Tuesday 27 July 2010

Dispelling Myths about 'Boat People'

Australia is about to have a Federal election on the 21st August. Sadly, once again, the topic of immigration is high on the list of some people's concerns, and politicians in both of the major parties are far too ready to exploit people's fears (and at times ignorance) about a perceived influx of refugees.

By definition a refugee or asylum seeker is "a person with a well-founded fear of persecution". The focus of public statements (in particular) by the Liberal and National opposition parties has been a pledge to "stop the boats". The boats of course carry 'boat people', those who seek asylum by paying large amounts of money to corrupt people to cross dangerous oceans in rotting boats; all in the hope of starting a new life in Australia. There have been many lies and distortions of the facts. Since the Labor government was elected in 2007 about 4,500 'boat people' have arrived from countries like Afghanistan and Sri Lanka. While those who exploit the tragic circumstances of people seeking asylum need to be stopped, it is easy to lose sight of the human misery that drives people to risk their lives to reach our shores. 

In an interesting video interview (see below), Associate Professor in Law at The University of New South Wales Jane McAdam, attempts to dispel some of the popular myths about refugees.

Myth 1 - Refugees arriving by boats are queue jumpers stopping legitimate asylum seekers from gaining entry. She explains how this is incorrect and in fact there is no orderly system for the processing of asylum seekers around the world.

Myth 2 - Refugees are terrorists. In reality, the stringent checks made as part of the UN assessment processes make this the most risky way for any terrorist to enter the country.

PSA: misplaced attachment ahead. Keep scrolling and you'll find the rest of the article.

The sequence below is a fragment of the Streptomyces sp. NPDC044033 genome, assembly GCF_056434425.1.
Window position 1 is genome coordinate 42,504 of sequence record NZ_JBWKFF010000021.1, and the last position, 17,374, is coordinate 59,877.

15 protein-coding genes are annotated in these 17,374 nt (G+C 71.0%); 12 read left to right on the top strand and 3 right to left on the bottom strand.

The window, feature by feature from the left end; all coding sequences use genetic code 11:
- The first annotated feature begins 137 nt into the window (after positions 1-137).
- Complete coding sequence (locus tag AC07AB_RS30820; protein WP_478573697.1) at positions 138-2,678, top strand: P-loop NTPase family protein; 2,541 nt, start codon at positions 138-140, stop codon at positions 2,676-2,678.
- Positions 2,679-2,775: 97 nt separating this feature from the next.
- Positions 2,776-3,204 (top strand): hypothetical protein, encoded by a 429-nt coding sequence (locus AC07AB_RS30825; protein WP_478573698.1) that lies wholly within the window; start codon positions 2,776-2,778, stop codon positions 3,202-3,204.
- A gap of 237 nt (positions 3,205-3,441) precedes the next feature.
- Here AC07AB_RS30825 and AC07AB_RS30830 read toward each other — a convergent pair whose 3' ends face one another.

Myth 3 - The number of 'boat people' and refugees in general is exaggerated and in effect is quite small as indicated in a recent article in The Australian newspaper (read the article 'Who's Afraid of 4,500 Boatpeople?).

You can view the interview with Associate Professor McAdam below.

My hope is that Christians will inform themselves of the issues as they seek to live as people who know from God's word that we are to welcome the alien and the stranger (Leviticus 19:34). Micah 6:8 is a good reminder of what is expected of us in terms of justice and kindness:

He has told you, O man, what is good;
and what does the LORD require of you
but to do justice, and to love kindness,
and to walk humbly with your God?


Catherine said...

Thanks Trevor. So glad you wrote that.

Trevor Cairney said...

Hi Cathy,

Glad you found it helpful. It's nice to hear from you.


Timaahy said...


Good post...

I personally find it staggering that Tony Abbott has listed "stopping the boats" as one of his four main policies. It reeks of populism... The press has a lot to answer for on this issue.


Trevor Cairney said...

Yep, it's a bit sad and worrying that in a nation of immigrants (except for Indigenous Australians) that so many people are so convinced that this is one of the most significant issues that our nation faces. I also agree that the media hasn't helped by failing to challenge the major parties about their policies as well as the lack or shallowness of others.

Thanks for your comment.


Anonymous said...

I work for the navy. My main concern about boat people is the risk these people put themselves at to get here. I dont care about people immagrating to australia. I never want to have to wrap someone in a body bag ever again, there needs to be measures put in place to stop people travelling to australia by boat. Its to dangerous